Most of us think we are pretty self-aware. And by thinking that, most of us prove we are wrong.
Grace Leadership Institute recently hosted Dr. Tyler Cook at their Leadership One Day event. Dr. Cook spoke on the topic of “Leading from Within”, sharing concepts from his recently published book, Building Authenticity. Of all the challenging ideas he shared – and there were many – the one I particularly want to highlight in this post is self-awareness.
The Golden Ticket to Personal Breakthrough
Why, you ask? I’ve been hearing from multiple sources for the last year or so how self-awareness is the golden ticket to personal breakthrough. Without it, you’ll apparently never level up, achieve your full potential, or be the best friend, spouse, sibling, employee, etc. that you could possibly be.
4 Ways to Level Up Your Self Awareness
Maybe you, like me, aren’t sure about your level of self-awareness. What’s a plan for how to level up?
1. Invite two or three close friends or family members to answer the question: “What’s it like to be on the other side of me?” and/or “What have you noticed tends to trigger me, and how do I tend to react?”
2. Be on the lookout for asymmetrical responses. These are likely when you are being triggered. At first, just notice them.
3. Do the same with any responses to how others experience you. Take a perspective of curiosity, watch for the dynamic to happen, and just notice it.
4. Once triggers are identified, make a plan for how to self-soothe or deescalate the reaction. For behaviors, ask “Is this how I want to be showing up right now?” Maybe it is, if not, adjust accordingly.
Putting It Into Practice: Examples of Self Awareness
What might this look like in practice? Well, I had the “opportunity” to reflect on my angry and asymmetrical reaction to a situation for which I’d been given ample warning.
Here’s the thing about self-awareness, once you become aware of something, in this instance a trigger, you can no longer be blissfully ignorant. Now you own it, you are responsible for predicting events or interactions that might trigger you, for thinking about how to stay calm or to minimize the impact of your response. I’ve discovered that once I get beyond my initial reaction, which is always anger, I discover more subtle emotions lurking which require me to be more honest and vulnerable, if at least with myself. Ah for the days of hiding behind anger as a handy emotional go-to.
Recognizing that and digging a little deeper, I see that my anger, or your fear, or her sadness are the first reactions, ok. Then I realize I’m actually feeling overwhelmed, you conclude you are feeling insecure, and she realizes she is feeling shame.
Now it’s time we explore why. That’s a quiet, solitary, reflective activity we must initiate individually.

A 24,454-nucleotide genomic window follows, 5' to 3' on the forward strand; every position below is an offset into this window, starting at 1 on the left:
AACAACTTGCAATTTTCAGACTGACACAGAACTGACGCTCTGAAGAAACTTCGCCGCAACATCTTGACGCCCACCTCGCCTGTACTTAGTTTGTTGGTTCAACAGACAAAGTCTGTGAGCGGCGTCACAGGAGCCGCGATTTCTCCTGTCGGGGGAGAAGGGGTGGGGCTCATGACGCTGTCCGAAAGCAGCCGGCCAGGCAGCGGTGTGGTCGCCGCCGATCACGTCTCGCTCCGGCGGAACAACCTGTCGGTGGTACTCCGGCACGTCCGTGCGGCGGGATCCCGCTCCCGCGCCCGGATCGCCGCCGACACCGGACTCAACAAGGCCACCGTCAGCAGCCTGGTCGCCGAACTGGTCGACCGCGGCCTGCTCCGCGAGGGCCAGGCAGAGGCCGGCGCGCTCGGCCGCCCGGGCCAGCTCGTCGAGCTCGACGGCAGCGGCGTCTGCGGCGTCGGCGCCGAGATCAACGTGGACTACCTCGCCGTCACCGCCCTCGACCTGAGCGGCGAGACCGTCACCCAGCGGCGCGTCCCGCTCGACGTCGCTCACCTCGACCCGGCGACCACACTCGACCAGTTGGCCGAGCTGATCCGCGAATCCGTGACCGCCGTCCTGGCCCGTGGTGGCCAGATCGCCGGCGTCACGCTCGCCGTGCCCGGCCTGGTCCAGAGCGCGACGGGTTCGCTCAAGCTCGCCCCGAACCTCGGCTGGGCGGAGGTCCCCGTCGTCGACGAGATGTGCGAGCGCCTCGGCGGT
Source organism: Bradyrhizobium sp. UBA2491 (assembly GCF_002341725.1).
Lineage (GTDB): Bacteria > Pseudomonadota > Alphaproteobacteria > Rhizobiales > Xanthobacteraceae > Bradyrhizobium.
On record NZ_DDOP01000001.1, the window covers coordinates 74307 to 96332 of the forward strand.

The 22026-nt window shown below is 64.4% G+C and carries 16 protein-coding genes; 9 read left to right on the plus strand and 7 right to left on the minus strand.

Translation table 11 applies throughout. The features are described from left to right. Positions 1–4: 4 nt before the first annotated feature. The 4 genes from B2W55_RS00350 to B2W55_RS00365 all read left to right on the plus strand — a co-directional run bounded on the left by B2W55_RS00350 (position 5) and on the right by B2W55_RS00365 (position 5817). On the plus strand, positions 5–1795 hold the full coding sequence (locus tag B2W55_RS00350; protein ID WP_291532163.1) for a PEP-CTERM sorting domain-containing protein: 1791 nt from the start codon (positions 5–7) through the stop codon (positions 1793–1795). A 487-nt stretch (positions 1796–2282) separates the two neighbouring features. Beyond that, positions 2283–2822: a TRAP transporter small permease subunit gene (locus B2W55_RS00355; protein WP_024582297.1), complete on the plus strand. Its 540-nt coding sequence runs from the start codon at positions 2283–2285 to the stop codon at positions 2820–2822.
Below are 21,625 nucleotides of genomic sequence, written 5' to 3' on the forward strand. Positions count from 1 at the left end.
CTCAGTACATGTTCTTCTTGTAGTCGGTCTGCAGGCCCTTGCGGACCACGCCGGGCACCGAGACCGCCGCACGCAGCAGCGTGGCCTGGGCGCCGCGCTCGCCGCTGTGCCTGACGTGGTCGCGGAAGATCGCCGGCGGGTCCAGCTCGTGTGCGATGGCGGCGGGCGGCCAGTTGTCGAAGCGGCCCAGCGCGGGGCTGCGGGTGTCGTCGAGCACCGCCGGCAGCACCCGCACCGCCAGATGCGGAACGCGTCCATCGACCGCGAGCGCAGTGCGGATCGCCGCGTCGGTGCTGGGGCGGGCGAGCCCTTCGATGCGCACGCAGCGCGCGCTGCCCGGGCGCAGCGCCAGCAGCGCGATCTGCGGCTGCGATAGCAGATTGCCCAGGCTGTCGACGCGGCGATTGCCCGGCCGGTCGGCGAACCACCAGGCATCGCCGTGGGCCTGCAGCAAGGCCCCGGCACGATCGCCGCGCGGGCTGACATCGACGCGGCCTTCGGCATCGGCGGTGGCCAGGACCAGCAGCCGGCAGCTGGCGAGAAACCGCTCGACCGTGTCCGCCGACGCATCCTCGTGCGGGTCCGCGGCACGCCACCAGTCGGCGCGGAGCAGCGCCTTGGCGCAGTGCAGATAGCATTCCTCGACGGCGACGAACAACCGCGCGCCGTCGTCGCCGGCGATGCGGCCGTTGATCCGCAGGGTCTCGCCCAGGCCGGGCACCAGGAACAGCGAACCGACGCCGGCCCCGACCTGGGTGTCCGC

The Importance of Self-Awareness and Shrinking Our Blind Spots
Some of us don’t explore self-awareness because it exposes us. We stand emotionally naked before the crowd. Also, it’s a ton of work excavating our thoughts and emotions.
But if we don’t work on shrinking our blind spots, we are choosing to be less than fully authentic with ourselves and by default all those around us. On the other hand, by being more self-aware we make the world a better place for both ourselves and our community. It’s a classic win-win.
During a recent weekend visit with friends I haven’t seen in years, I had the opportunity to ask the question again “What’s it like to be on the other side of me?” The response was helpful and also just a teensy bit hard to digest.
So, I took a metaphorical Tums and reflected on the significance of their feedback. See, if we ask for feedback, we’ve got to believe what we are told. Then our job is to reflect on it, accept it, and then grow from there.
Moving Forward with a Greater Awareness of Who You Really Are
Now, having this greater awareness of ourselves, how then will we continue being? What adjustments might be wanting in our attitudes, actions, or attention? By becoming more self-aware, we learn to lead ourselves better and everyone around us benefits as well. Go ask the question, “What’s it like being on the other side of me?” Let’s level up!
Join an Upcoming Leadership One Day
If you enjoyed the takeaways from this post, you’ll absolutely love our Leadership One Day events at Grace Leadership Institute!
Grace Leadership Institute is located in Erie, Pennsylvania, and is one of the region’s best resources for leadership development and forming connections with other local leaders. Consider joining us at an upcoming Leadership One Day! We’d love to see you there.